Thanks. Excellent point. I’m aware that I am using a linear model to talk about non-linear thinking. This created problems when determining the order: does one phase come before the other or the other way around. I switched two things from the InVision maturity model because I wanted to tell a slightly different story. I think in the end, the model I describe here is one possible path. The thing I liked about the Greiner model is the crisises. There must be some need to change, a crisis before you take action. Based on personal experience, I identified some possible crisises that could spark change. I myself started out as a producer and went on a journey.

I also believe that there should be some foundational skills. You don’t become a Daan Roosengaarde overnight. I believe for this route to work, you need to have a strong basis in design as a producer. If you have not mastered making things, you have a different foundation that is not necessarily design. Anyone can be a visionary, that doesn’t require design. I’m just talking about the journey that builds on top of design to be a different kind of visionary.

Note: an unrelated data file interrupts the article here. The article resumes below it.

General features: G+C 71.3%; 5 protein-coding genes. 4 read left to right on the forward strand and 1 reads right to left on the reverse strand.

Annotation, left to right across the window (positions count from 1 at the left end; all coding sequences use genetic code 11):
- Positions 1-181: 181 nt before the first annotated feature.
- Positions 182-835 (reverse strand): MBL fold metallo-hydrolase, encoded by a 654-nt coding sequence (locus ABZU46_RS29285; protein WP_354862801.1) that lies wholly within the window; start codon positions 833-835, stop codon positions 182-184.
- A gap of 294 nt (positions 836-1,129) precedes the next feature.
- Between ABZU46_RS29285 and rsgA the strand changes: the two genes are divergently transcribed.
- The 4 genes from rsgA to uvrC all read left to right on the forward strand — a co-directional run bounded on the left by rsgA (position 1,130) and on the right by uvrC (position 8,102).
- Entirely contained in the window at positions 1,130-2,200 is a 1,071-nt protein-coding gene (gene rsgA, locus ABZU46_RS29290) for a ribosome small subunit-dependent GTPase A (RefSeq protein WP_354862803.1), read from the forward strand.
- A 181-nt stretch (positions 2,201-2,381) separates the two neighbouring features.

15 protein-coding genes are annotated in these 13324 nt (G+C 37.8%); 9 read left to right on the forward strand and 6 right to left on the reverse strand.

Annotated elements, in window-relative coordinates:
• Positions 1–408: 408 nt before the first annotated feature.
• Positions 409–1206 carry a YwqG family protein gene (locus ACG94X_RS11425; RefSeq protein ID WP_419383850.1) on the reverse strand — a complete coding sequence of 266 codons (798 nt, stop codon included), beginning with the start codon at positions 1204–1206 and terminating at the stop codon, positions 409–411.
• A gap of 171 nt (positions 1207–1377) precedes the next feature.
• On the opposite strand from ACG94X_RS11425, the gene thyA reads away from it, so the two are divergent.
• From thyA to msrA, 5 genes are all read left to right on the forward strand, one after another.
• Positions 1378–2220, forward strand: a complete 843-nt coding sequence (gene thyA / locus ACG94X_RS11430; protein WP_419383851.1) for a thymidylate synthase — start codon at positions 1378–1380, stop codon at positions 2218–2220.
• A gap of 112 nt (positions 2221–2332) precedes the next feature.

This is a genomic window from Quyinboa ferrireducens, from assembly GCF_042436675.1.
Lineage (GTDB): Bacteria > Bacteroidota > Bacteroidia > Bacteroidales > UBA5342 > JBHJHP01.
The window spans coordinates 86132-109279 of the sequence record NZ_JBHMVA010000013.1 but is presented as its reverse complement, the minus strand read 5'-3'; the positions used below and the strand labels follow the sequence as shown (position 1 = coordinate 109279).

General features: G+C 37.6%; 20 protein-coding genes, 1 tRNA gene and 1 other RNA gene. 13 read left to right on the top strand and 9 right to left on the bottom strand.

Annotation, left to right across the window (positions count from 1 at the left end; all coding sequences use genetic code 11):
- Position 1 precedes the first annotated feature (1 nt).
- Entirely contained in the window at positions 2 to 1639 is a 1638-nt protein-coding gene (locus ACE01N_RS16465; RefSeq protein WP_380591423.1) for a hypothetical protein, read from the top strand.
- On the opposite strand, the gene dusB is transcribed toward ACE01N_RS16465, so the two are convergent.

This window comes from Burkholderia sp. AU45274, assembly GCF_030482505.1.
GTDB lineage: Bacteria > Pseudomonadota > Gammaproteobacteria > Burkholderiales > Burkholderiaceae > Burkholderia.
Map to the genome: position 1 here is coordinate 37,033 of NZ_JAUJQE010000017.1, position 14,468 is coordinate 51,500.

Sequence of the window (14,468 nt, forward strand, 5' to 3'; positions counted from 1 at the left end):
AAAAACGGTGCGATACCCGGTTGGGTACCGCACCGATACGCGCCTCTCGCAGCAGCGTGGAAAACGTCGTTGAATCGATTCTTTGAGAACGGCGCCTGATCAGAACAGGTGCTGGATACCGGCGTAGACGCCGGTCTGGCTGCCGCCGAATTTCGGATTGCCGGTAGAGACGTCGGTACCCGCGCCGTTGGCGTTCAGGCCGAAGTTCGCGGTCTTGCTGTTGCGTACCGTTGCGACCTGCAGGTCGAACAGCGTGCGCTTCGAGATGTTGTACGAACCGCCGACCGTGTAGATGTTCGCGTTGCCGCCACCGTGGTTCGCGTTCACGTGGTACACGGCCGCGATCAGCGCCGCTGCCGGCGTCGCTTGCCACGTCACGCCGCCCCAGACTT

When Daan Roosengaarde and I started out, there was no integrated approach, design was not at the level it is now. So I can see that designers that are trained today get a totally different design education that already incorporates some of the more mature views of design. I think co-creation, scale, accountability, vision development should be part of the education of the new generation of designers and I think you are doing just that, theo ploeg! I think the people working in design today and the people hiring designers are not there yet.

Maybe the different phases are more like a competence model for the (self)education of designers: you can have more skills in one area than the other, you have a certain profile which you can strengthen:

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Strategic UX Design Consultant @ Zuiderlicht / Design Leadership Forum Member @InVision / Design Thinker / State Secretary of Integration @ Ministry of Design

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